Wild Salmon Facing Upstream Battle


Wild salmon facing upstream battle

Josh Pennell
Published on April 24, 2015

What began as a response to the frighteningly low numbers of salmon in the Miramichi River has become an advisory committee to look at salmon issues in all four Atlantic provinces.

The advisory committee is made up of members with expertise in salmon issues and has representatives from the four Atlantic provinces, as well as Quebec.

The Advisory Committee on Atlantic Salmon was struck earlier this year and has held meetings throughout Atlantic Canada. It was in St. John’s on Thursday.

“Basically we’re hearing advice and recommendations and issues from the key stakeholders and persons who are very much involved in Atlantic salmon,” says Greg Roach, chairman of the committee.

Untangling the issue of why salmon numbers are declining is a complex undertaking. Roach names conservation, predation, low river returns, climate change and the international harvest as issues that need to be considered.

Then there’s the fact salmon have a life cycle that takes them through two very different habitats — fresh and salt water.

“It is very complex. When salmon go to sea it’s like the black hole. What happens from the time they leave until the time they come back?” Roach says.

Plunging salmon numbers are more of a concern in the Maritimes, but there are areas in this province that need consideration, particularly the south coast.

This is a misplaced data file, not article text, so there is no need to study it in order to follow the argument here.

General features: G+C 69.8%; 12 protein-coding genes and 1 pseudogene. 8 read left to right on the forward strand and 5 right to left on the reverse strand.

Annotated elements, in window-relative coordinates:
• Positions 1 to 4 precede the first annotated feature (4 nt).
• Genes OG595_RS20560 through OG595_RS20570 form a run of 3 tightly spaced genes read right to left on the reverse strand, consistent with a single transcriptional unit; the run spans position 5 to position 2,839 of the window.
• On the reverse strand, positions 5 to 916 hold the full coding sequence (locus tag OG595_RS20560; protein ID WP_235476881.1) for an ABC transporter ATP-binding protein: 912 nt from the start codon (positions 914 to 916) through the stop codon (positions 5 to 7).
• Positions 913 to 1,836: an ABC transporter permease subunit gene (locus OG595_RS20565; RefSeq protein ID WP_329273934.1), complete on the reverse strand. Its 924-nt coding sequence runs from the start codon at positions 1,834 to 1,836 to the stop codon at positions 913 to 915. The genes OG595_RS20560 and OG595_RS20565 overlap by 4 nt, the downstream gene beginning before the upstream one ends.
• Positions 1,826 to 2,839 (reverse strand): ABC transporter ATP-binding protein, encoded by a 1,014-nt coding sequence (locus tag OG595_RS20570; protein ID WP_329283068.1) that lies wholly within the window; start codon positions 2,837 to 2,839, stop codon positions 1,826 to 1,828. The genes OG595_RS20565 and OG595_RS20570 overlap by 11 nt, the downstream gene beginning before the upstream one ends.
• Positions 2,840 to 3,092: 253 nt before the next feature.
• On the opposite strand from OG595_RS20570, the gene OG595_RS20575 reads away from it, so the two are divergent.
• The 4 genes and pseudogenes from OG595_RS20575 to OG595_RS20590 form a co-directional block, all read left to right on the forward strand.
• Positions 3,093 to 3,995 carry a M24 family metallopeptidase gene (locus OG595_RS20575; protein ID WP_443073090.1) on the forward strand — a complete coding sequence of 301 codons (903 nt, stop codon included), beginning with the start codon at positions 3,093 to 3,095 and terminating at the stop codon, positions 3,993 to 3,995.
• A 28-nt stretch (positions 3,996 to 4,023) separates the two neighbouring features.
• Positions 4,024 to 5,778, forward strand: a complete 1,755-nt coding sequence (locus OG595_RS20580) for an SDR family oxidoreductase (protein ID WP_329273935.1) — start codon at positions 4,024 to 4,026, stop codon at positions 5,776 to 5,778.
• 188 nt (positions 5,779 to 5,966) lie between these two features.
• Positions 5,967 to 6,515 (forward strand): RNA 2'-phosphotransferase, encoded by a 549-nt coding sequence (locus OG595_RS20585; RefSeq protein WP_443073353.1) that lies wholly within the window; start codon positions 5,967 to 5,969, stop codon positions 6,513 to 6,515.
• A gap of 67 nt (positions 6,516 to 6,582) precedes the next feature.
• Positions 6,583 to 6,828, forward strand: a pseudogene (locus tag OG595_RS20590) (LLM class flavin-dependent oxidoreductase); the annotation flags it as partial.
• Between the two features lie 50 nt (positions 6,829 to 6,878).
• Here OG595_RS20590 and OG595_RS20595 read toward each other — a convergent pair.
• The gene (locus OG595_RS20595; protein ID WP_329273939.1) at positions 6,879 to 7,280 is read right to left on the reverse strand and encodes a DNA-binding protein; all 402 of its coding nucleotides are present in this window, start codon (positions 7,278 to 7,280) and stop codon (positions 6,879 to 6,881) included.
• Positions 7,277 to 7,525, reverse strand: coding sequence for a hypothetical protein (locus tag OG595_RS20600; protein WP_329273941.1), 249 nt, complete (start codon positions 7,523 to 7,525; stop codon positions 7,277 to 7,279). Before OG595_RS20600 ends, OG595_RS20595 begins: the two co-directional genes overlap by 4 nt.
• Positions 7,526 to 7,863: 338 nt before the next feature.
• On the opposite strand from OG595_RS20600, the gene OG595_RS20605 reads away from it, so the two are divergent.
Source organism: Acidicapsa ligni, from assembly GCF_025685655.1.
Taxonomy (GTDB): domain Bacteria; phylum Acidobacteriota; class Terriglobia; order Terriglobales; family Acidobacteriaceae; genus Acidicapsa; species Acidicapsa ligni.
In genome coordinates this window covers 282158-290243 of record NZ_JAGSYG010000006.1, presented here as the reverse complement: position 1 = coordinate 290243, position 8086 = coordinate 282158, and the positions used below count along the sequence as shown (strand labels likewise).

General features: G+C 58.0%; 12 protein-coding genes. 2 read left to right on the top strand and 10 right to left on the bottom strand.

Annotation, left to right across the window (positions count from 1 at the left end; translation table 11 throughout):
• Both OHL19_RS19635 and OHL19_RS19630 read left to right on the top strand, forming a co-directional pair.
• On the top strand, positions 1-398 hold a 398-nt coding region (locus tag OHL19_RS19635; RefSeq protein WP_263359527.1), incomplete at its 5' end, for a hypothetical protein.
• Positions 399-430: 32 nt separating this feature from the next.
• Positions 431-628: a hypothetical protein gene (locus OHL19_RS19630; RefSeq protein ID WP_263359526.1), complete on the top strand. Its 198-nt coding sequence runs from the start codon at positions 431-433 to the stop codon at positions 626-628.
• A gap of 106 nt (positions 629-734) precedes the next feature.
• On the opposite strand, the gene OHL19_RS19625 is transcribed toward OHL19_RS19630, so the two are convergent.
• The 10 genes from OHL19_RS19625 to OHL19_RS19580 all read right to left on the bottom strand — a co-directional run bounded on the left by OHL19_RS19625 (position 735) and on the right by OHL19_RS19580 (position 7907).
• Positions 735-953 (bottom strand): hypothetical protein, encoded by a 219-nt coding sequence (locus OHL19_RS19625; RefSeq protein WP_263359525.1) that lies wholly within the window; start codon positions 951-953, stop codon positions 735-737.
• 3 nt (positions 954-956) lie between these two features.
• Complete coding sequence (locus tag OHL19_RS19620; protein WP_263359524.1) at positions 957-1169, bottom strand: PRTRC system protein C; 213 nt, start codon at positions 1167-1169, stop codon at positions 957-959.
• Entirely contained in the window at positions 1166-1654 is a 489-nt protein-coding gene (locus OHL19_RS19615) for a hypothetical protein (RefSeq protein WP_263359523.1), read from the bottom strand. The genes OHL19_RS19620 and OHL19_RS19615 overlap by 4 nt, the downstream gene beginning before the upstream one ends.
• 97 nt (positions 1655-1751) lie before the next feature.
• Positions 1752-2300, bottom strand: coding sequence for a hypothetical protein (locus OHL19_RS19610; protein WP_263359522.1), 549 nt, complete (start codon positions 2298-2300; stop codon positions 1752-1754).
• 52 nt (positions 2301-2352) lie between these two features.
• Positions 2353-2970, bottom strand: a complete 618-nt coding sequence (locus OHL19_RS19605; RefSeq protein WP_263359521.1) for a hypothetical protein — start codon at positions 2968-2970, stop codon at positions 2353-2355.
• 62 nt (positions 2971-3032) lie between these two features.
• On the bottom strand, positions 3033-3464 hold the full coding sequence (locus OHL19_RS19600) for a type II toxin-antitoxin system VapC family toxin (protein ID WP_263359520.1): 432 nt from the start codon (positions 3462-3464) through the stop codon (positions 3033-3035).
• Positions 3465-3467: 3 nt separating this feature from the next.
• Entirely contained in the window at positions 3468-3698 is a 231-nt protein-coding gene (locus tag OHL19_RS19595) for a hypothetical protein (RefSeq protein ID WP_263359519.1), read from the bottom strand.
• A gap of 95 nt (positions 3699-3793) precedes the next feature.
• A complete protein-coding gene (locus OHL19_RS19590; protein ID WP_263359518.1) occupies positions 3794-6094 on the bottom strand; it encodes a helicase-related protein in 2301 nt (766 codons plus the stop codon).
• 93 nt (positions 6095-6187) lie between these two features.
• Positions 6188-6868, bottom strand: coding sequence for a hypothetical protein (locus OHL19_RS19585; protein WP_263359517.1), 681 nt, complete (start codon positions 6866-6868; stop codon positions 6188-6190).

”Whether it’s international fisheries that are intercepting some of them, whether it’s change in habitat, change in environmental conditions, maybe change in predation, these are all factors that need to be sorted out,” Roach says.

Oisin McMahon, the owner of Blue Charm Angling on Waterford Bridge Road in St. John’s, says fish farming is a direct threat to wild salmon stocks and there is such aquaculture being practised on the south coast.

“Fish farming and wild salmon stocks do not mix well together. You can go look in Europe. You go look in Scotland, England, Ireland and Norway. All of their stocks have declined once you introduce large-scale aquaculture projects,” McMahon says.

Infectious salmon anemia is spread to wild stocks by farmed stocks, he says. That’s an opinion strongly disputed by fish farm owners.

McMahon, an avid angler as well as a shop owner, also sees the time salmon spend at sea as a mystery with an answer that is a hard one to land.

“The one nobody can figure out, in my mind, is mortality at sea because you can’t see the problem so there’s no real way to get a handle on what’s going on.”

That issue and the others that get raised at the meetings with the advisory committee will be taken to the federal government as areas that need to be investigated. Complex or not, the idea is for science to take them on.